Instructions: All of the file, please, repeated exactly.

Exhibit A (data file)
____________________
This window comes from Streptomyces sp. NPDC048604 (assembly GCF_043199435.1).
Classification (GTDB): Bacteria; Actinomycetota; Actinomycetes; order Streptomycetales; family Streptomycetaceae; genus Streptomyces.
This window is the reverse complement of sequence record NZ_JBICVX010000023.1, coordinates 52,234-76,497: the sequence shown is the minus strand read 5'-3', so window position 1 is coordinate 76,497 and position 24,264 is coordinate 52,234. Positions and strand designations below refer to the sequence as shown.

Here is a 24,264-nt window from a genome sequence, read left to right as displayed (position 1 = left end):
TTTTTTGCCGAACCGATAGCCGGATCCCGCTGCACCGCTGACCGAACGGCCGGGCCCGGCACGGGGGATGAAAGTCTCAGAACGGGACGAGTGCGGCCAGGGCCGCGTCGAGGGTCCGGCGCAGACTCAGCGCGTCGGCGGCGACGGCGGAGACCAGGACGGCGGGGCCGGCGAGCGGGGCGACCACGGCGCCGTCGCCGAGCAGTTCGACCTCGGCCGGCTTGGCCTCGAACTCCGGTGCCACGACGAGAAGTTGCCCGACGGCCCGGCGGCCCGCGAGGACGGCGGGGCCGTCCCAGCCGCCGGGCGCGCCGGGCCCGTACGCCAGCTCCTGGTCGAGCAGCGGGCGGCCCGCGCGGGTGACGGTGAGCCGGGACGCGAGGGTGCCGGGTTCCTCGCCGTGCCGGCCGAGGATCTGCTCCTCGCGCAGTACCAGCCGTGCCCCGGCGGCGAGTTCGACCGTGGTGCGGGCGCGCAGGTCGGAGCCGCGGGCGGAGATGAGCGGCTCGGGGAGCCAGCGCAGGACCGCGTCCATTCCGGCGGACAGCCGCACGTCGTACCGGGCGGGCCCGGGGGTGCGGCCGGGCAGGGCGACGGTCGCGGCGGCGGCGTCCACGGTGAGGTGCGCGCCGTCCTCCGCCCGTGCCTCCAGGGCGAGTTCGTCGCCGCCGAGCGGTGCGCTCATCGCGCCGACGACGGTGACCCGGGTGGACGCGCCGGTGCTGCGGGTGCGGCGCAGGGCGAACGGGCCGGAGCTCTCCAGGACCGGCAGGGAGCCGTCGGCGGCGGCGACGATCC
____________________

This window comes from Streptomyces sp. NPDC048604 (assembly GCF_043199435.1).
Classification (GTDB): Bacteria; Actinomycetota; Actinomycetes; order Streptomycetales; family Streptomycetaceae; genus Streptomyces.
This window is the reverse complement of sequence record NZ_JBICVX010000023.1, coordinates 52,234-76,497: the sequence shown is the minus strand read 5'-3', so window position 1 is coordinate 76,497 and position 24,264 is coordinate 52,234. Positions and strand designations below refer to the sequence as shown.

Here is a 24,264-nt window from a genome sequence, read left to right as displayed (position 1 = left end):
TTTTTTGCCGAACCGATAGCCGGATCCCGCTGCACCGCTGACCGAACGGCCGGGCCCGGCACGGGGGATGAAAGTCTCAGAACGGGACGAGTGCGGCCAGGGCCGCGTCGAGGGTCCGGCGCAGACTCAGCGCGTCGGCGGCGACGGCGGAGACCAGGACGGCGGGGCCGGCGAGCGGGGCGACCACGGCGCCGTCGCCGAGCAGTTCGACCTCGGCCGGCTTGGCCTCGAACTCCGGTGCCACGACGAGAAGTTGCCCGACGGCCCGGCGGCCCGCGAGGACGGCGGGGCCGTCCCAGCCGCCGGGCGCGCCGGGCCCGTACGCCAGCTCCTGGTCGAGCAGCGGGCGGCCCGCGCGGGTGACGGTGAGCCGGGACGCGAGGGTGCCGGGTTCCTCGCCGTGCCGGCCGAGGATCTGCTCCTCGCGCAGTACCAGCCGTGCCCCGGCGGCGAGTTCGACCGTGGTGCGGGCGCGCAGGTCGGAGCCGCGGGCGGAGATGAGCGGCTCGGGGAGCCAGCGCAGGACCGCGTCCATTCCGGCGGACAGCCGCACGTCGTACCGGGCGGGCCCGGGGGTGCGGCCGGGCAGGGCGACGGTCGCGGCGGCGGCGTCCACGGTGAGGTGCGCGCCGTCCTCCGCCCGTGCCTCCAGGGCGAGTTCGTCGCCGCCGAGCGGTGCGCTCATCGCGCCGACGACGGTGACCCGGGTGGACGCGCCGGTGCTGCGGGTGCGGCGCAGGGCGAACGGGCCGGAGCTCTCCAGGACCGGCAGGGAGCCGTCGGCGGCGGCGACGATCC